My Culinary Creation: The Cheever Gumbo Po Boy


“Are you finished writing? Can we go in the car now? It’s time for an ice cream sandwich.” Photo Credit:

Every Friday, for sixteen years, short story writer John Cheever and four friends gathered for lunch and conversation at various restaurants around Ossining and Croton, New York, where they lived. Cheever, sometimes called the “Chekhov of the suburbs” or “Ovid of Ossining,” also frequented the diner at 191 N. Highland Avenue in Ossining,  arriving with a book or newspaper under his arm.


Writer John Cheever lived in the suburb of Ossingin, New York, with family, which included several dogs. He liked to take them out for ice cream sandwiches. Photo Credit:

But what did he order while dining out in the suburbs? No one seems to have documented that, except  for his fondness for Italian food.

Cheever, who had more than a hundred stories published in The New Yorker, Esquire, Playboy, The Atlantic Monthly and Collier’s from 1935 to 1981, wrote about people in their own time, with a theme of suburban life, misfortunes and heartaches. Ironically, Cheever himself lived in the suburbs and loved it.

Rarely does food play a part in his writing, though there’s an undercurrent of disdain for supermarkets. His journals, totaling 4800 pages, hint at a dislike for fast food and a habit of eating sandwiches while writing.

Two of his short stories, “The Swimmer” and “Kinder,” were turned into films, along with other stories for television series like Alfred Hitchcock Presents, General Electric Theatre and Playhouse 90. In Hollywood while working on one of these projects, he discovered the Monte Cristo Sandwich, and described it in detail in his letters.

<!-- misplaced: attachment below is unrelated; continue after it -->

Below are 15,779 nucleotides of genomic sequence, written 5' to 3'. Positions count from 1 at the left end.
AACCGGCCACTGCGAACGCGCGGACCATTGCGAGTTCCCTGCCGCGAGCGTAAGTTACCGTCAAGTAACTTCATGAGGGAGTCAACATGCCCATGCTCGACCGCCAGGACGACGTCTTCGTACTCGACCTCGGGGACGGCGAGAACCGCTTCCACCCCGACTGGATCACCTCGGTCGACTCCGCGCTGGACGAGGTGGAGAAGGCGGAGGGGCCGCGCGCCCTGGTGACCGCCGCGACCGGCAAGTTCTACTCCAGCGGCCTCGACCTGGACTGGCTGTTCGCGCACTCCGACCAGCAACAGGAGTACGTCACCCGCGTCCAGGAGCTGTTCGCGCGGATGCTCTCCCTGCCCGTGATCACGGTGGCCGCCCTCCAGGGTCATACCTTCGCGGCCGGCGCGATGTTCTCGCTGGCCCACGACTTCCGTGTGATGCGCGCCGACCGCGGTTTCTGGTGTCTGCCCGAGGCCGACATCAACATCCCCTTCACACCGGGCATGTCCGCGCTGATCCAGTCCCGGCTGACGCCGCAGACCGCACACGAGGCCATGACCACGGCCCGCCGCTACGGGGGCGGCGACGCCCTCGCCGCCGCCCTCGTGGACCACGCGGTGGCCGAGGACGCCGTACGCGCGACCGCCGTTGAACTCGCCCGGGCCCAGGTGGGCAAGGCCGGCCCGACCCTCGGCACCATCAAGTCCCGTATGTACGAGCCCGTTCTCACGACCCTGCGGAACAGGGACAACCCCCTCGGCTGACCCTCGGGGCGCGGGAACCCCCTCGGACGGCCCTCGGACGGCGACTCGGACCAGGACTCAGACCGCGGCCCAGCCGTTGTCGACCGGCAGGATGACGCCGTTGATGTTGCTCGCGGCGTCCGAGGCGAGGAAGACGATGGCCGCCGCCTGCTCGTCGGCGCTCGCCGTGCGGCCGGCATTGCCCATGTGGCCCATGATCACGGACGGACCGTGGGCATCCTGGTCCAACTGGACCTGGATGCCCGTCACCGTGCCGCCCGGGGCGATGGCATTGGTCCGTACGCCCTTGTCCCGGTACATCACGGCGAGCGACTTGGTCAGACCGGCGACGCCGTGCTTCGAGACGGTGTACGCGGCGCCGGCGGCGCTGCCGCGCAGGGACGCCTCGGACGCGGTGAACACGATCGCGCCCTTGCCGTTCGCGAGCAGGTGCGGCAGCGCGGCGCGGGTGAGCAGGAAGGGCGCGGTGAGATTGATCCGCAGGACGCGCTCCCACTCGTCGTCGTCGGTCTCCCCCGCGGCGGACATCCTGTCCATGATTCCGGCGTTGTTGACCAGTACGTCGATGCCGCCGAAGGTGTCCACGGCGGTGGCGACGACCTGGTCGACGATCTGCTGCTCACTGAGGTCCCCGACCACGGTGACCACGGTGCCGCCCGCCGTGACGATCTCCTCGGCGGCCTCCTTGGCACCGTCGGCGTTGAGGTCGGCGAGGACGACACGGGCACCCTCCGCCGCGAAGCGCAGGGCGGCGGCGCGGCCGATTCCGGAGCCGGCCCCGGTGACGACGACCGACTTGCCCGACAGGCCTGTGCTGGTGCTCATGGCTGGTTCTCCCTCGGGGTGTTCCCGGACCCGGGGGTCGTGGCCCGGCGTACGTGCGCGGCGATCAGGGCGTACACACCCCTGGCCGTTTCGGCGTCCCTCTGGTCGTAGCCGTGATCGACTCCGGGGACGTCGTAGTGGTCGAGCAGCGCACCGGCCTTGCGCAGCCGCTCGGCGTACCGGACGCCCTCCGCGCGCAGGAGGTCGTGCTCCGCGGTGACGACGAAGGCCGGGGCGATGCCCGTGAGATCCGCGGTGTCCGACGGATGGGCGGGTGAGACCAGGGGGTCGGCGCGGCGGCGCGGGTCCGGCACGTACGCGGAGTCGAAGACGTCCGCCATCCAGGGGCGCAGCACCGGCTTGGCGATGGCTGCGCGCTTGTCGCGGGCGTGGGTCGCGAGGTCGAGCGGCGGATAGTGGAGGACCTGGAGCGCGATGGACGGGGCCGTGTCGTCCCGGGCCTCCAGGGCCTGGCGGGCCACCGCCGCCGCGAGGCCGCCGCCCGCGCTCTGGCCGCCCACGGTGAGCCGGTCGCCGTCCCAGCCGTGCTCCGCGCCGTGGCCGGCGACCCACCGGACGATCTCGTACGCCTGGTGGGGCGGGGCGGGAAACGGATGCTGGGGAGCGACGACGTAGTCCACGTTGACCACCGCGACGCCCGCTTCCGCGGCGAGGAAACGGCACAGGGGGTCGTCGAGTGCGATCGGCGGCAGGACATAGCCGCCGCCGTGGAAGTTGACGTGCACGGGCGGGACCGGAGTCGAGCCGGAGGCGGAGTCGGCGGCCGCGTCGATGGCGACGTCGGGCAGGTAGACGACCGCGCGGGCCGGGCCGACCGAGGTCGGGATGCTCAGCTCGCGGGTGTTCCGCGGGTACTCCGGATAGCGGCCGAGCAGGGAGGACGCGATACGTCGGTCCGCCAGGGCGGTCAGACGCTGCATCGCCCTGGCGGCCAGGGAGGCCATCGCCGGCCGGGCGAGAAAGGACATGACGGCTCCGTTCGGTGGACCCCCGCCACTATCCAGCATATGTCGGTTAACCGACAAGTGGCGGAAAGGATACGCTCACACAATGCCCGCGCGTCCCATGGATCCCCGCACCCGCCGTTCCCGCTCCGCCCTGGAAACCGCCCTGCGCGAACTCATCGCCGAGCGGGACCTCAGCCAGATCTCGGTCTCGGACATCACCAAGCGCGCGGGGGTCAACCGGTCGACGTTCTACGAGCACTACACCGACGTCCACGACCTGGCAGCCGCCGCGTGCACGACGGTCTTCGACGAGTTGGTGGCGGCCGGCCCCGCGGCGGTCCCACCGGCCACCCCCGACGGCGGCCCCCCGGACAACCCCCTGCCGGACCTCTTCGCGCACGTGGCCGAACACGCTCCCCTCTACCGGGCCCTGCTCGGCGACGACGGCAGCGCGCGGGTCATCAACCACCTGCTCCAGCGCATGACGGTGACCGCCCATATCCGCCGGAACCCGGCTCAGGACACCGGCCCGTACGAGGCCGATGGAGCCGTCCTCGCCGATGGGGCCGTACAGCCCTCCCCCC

After I read his daughter ‘s description of Cheever loading the dogs in the car and taking them for ice cream sandwiches, I was convinced he would appreciate a gumbo sandwich rather than a bowl of gumbo. But, of course, it should be New Orleans po boy-style, not a typical sandwich.

Cheever’s Pulitzer prize winning stories, reminiscent of  The Mad Men era, could be paired with this very suburban Gumbo Joe (sloppy joe) recipe. It’s made with  ground beef and condensed soup like Campbell’s, popular in casseroles since the late 1940s, and very suburban.  But I don’t like beef in my gumbo or canned chicken gumbo. So, I’ve created my own Cheever Gumbo Po Boy recipe. It’s really very good though a bit messy to eat. The dogs might even lick your fingers if you’re not careful.




About thegumbodiaries

On the search for the perfect gumbo!
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